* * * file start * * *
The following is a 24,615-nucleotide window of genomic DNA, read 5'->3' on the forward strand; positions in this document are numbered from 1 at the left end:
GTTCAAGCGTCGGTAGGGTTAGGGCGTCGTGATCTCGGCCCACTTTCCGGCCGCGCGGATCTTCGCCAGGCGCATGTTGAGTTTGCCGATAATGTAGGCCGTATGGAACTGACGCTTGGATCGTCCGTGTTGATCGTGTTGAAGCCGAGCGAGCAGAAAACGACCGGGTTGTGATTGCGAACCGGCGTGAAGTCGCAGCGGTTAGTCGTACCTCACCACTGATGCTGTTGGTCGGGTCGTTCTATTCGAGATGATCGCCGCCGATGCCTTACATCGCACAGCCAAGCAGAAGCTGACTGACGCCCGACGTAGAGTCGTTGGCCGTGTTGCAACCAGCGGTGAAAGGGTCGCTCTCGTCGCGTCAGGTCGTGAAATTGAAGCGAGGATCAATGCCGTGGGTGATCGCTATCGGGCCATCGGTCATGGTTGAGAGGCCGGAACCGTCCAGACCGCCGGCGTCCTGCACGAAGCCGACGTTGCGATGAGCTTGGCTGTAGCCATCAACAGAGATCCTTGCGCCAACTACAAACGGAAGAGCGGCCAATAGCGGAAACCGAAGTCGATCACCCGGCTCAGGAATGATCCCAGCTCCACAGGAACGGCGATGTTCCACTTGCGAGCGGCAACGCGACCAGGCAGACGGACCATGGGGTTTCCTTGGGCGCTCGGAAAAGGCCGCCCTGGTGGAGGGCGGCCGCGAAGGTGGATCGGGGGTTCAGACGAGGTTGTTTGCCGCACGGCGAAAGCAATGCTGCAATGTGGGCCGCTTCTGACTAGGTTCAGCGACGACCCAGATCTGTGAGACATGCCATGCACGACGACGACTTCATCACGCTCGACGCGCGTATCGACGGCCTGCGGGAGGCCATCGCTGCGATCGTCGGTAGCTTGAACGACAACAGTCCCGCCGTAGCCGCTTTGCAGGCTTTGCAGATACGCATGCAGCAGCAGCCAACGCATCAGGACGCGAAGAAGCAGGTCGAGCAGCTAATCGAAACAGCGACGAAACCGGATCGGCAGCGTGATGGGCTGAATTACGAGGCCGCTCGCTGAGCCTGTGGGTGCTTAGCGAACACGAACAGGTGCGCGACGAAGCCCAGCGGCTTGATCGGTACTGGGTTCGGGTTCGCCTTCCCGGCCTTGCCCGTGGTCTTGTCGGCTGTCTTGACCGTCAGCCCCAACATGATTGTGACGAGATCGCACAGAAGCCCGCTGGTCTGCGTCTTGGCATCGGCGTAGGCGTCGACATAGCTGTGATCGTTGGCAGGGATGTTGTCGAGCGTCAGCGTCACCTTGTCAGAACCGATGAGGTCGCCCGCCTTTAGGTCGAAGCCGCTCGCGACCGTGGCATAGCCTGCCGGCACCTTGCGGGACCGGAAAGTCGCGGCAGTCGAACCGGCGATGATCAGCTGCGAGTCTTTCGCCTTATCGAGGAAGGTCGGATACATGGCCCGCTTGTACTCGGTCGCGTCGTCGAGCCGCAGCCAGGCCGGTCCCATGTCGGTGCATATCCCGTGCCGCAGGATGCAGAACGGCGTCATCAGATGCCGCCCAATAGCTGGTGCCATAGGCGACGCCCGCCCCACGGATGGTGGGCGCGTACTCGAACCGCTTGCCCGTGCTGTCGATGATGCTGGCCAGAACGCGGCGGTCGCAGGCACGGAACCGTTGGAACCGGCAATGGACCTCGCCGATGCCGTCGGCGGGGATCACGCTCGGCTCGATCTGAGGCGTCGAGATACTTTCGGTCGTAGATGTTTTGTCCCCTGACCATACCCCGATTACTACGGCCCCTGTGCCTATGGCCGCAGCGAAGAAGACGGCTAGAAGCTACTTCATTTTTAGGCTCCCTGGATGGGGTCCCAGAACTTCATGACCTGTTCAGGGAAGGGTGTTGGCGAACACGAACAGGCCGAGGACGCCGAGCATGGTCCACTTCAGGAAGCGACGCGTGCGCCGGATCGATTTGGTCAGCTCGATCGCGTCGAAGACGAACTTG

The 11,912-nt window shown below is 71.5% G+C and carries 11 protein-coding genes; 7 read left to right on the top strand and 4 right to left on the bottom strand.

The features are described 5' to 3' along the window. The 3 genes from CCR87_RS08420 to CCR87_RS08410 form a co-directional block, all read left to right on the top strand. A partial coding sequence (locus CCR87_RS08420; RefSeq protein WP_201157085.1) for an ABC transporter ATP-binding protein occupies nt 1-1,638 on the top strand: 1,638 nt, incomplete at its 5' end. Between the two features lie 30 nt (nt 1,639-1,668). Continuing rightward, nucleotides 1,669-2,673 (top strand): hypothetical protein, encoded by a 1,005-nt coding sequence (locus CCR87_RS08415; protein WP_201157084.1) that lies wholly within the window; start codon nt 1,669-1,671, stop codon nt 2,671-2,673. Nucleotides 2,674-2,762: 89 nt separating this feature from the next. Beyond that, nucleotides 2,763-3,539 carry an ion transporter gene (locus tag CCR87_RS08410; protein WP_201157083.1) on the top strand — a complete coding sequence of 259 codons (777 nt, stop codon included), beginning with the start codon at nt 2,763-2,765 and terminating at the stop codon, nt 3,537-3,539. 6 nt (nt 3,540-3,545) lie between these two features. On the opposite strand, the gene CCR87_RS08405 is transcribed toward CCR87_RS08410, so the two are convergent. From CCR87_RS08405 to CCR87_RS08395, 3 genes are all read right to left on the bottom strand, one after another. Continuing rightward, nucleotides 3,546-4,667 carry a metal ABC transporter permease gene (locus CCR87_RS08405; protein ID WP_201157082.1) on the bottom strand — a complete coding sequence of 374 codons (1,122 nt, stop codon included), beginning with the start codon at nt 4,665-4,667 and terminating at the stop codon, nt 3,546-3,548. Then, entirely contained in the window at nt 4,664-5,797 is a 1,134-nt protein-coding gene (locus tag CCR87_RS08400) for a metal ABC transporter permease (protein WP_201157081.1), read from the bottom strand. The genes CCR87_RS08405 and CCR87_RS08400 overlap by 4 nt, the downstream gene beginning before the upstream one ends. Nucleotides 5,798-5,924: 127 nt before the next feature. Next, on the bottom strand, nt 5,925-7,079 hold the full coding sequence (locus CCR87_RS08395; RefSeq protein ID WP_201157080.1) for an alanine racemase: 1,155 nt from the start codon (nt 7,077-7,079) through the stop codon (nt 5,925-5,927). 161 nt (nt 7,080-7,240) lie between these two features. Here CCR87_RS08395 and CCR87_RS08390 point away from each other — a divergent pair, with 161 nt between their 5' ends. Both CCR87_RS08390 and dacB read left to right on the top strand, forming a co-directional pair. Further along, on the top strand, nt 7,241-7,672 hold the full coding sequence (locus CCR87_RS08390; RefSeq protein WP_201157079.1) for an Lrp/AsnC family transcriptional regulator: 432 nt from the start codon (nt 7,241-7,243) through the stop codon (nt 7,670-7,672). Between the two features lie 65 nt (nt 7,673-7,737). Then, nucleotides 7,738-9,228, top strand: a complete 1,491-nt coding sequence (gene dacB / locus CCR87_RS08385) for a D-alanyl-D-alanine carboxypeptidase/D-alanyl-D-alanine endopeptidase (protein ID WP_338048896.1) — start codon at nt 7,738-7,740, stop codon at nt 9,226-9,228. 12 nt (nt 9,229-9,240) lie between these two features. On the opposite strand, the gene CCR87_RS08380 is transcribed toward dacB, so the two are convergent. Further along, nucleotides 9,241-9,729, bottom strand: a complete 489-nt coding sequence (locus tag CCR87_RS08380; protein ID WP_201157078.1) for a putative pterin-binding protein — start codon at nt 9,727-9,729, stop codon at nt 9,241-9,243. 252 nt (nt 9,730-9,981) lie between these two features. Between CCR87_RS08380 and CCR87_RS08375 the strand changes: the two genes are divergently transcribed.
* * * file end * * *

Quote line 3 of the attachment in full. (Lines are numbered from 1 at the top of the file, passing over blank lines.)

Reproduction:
The 11,912-nt window shown below is 71.5% G+C and carries 11 protein-coding genes; 7 read left to right on the top strand and 4 right to left on the bottom strand.